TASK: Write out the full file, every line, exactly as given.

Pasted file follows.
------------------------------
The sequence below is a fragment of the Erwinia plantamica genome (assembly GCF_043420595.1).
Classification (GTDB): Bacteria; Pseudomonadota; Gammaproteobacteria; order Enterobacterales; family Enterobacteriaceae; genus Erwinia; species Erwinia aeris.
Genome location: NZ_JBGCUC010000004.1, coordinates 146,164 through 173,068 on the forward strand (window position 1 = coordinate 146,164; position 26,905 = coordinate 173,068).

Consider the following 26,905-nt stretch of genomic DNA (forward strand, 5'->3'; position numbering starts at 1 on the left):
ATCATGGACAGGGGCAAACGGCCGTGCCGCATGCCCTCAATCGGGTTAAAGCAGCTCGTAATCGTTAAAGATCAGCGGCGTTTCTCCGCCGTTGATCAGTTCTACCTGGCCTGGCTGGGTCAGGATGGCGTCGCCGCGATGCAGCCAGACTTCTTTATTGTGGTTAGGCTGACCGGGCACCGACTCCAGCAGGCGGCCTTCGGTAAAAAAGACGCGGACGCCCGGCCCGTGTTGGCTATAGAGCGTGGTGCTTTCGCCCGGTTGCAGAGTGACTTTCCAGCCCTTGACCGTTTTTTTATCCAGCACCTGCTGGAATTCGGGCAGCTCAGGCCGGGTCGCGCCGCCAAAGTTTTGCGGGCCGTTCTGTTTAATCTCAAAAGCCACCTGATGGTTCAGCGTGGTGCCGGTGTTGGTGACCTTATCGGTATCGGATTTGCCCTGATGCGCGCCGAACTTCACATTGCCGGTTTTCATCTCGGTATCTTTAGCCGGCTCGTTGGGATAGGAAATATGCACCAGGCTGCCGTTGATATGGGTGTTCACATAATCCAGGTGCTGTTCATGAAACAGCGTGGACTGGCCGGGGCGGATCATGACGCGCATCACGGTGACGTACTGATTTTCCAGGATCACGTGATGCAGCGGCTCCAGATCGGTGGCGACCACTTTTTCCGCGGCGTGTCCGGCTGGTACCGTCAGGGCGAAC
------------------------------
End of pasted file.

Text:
The sequence below is a fragment of the Erwinia plantamica genome (assembly GCF_043420595.1).
Classification (GTDB): Bacteria; Pseudomonadota; Gammaproteobacteria; order Enterobacterales; family Enterobacteriaceae; genus Erwinia; species Erwinia aeris.
Genome location: NZ_JBGCUC010000004.1, coordinates 146,164 through 173,068 on the forward strand (window position 1 = coordinate 146,164; position 26,905 = coordinate 173,068).

Consider the following 26,905-nt stretch of genomic DNA (forward strand, 5'->3'; position numbering starts at 1 on the left):
ATCATGGACAGGGGCAAACGGCCGTGCCGCATGCCCTCAATCGGGTTAAAGCAGCTCGTAATCGTTAAAGATCAGCGGCGTTTCTCCGCCGTTGATCAGTTCTACCTGGCCTGGCTGGGTCAGGATGGCGTCGCCGCGATGCAGCCAGACTTCTTTATTGTGGTTAGGCTGACCGGGCACCGACTCCAGCAGGCGGCCTTCGGTAAAAAAGACGCGGACGCCCGGCCCGTGTTGGCTATAGAGCGTGGTGCTTTCGCCCGGTTGCAGAGTGACTTTCCAGCCCTTGACCGTTTTTTTATCCAGCACCTGCTGGAATTCGGGCAGCTCAGGCCGGGTCGCGCCGCCAAAGTTTTGCGGGCCGTTCTGTTTAATCTCAAAAGCCACCTGATGGTTCAGCGTGGTGCCGGTGTTGGTGACCTTATCGGTATCGGATTTGCCCTGATGCGCGCCGAACTTCACATTGCCGGTTTTCATCTCGGTATCTTTAGCCGGCTCGTTGGGATAGGAAATATGCACCAGGCTGCCGTTGATATGGGTGTTCACATAATCCAGGTGCTGTTCATGAAACAGCGTGGACTGGCCGGGGCGGATCATGACGCGCATCACGGTGACGTACTGATTTTCCAGGATCACGTGATGCAGCGGCTCCAGATCGGTGGCGACCACTTTTTCCGCGGCGTGTCCGGCTGGTACCGTCAGGGCGAAC